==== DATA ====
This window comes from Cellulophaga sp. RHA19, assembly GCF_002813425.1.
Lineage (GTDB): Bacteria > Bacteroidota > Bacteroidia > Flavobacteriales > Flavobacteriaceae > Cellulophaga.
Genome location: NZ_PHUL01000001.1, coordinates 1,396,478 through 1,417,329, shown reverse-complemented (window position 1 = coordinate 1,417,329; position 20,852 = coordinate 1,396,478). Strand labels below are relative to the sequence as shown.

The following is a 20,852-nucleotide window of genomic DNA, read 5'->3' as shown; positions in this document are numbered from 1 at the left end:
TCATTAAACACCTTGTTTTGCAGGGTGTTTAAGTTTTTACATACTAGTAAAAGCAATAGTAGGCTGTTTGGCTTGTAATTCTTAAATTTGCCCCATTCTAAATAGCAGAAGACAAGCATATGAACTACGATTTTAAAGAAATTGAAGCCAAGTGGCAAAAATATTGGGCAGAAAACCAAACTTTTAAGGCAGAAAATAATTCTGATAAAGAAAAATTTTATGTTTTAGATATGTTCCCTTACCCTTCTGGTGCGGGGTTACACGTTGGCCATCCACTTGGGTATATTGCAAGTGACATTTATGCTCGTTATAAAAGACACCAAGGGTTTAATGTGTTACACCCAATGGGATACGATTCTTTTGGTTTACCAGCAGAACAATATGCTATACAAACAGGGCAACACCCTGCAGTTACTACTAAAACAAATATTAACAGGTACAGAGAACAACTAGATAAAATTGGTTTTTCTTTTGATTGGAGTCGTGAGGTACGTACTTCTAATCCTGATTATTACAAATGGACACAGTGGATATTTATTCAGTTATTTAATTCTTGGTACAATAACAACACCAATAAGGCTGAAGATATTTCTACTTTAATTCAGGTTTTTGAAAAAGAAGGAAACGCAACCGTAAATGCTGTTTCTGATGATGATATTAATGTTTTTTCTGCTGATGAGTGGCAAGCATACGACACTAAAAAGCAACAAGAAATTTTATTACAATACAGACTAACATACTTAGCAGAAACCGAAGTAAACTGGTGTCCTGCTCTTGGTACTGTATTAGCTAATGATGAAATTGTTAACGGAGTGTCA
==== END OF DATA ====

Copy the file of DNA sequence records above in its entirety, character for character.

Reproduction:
This window comes from Cellulophaga sp. RHA19, assembly GCF_002813425.1.
Lineage (GTDB): Bacteria > Bacteroidota > Bacteroidia > Flavobacteriales > Flavobacteriaceae > Cellulophaga.
Genome location: NZ_PHUL01000001.1, coordinates 1,396,478 through 1,417,329, shown reverse-complemented (window position 1 = coordinate 1,417,329; position 20,852 = coordinate 1,396,478). Strand labels below are relative to the sequence as shown.

The following is a 20,852-nucleotide window of genomic DNA, read 5'->3' as shown; positions in this document are numbered from 1 at the left end:
TCATTAAACACCTTGTTTTGCAGGGTGTTTAAGTTTTTACATACTAGTAAAAGCAATAGTAGGCTGTTTGGCTTGTAATTCTTAAATTTGCCCCATTCTAAATAGCAGAAGACAAGCATATGAACTACGATTTTAAAGAAATTGAAGCCAAGTGGCAAAAATATTGGGCAGAAAACCAAACTTTTAAGGCAGAAAATAATTCTGATAAAGAAAAATTTTATGTTTTAGATATGTTCCCTTACCCTTCTGGTGCGGGGTTACACGTTGGCCATCCACTTGGGTATATTGCAAGTGACATTTATGCTCGTTATAAAAGACACCAAGGGTTTAATGTGTTACACCCAATGGGATACGATTCTTTTGGTTTACCAGCAGAACAATATGCTATACAAACAGGGCAACACCCTGCAGTTACTACTAAAACAAATATTAACAGGTACAGAGAACAACTAGATAAAATTGGTTTTTCTTTTGATTGGAGTCGTGAGGTACGTACTTCTAATCCTGATTATTACAAATGGACACAGTGGATATTTATTCAGTTATTTAATTCTTGGTACAATAACAACACCAATAAGGCTGAAGATATTTCTACTTTAATTCAGGTTTTTGAAAAAGAAGGAAACGCAACCGTAAATGCTGTTTCTGATGATGATATTAATGTTTTTTCTGCTGATGAGTGGCAAGCATACGACACTAAAAAGCAACAAGAAATTTTATTACAATACAGACTAACATACTTAGCAGAAACCGAAGTAAACTGGTGTCCTGCTCTTGGTACTGTATTAGCTAATGATGAAATTGTTAACGGAGTGTCA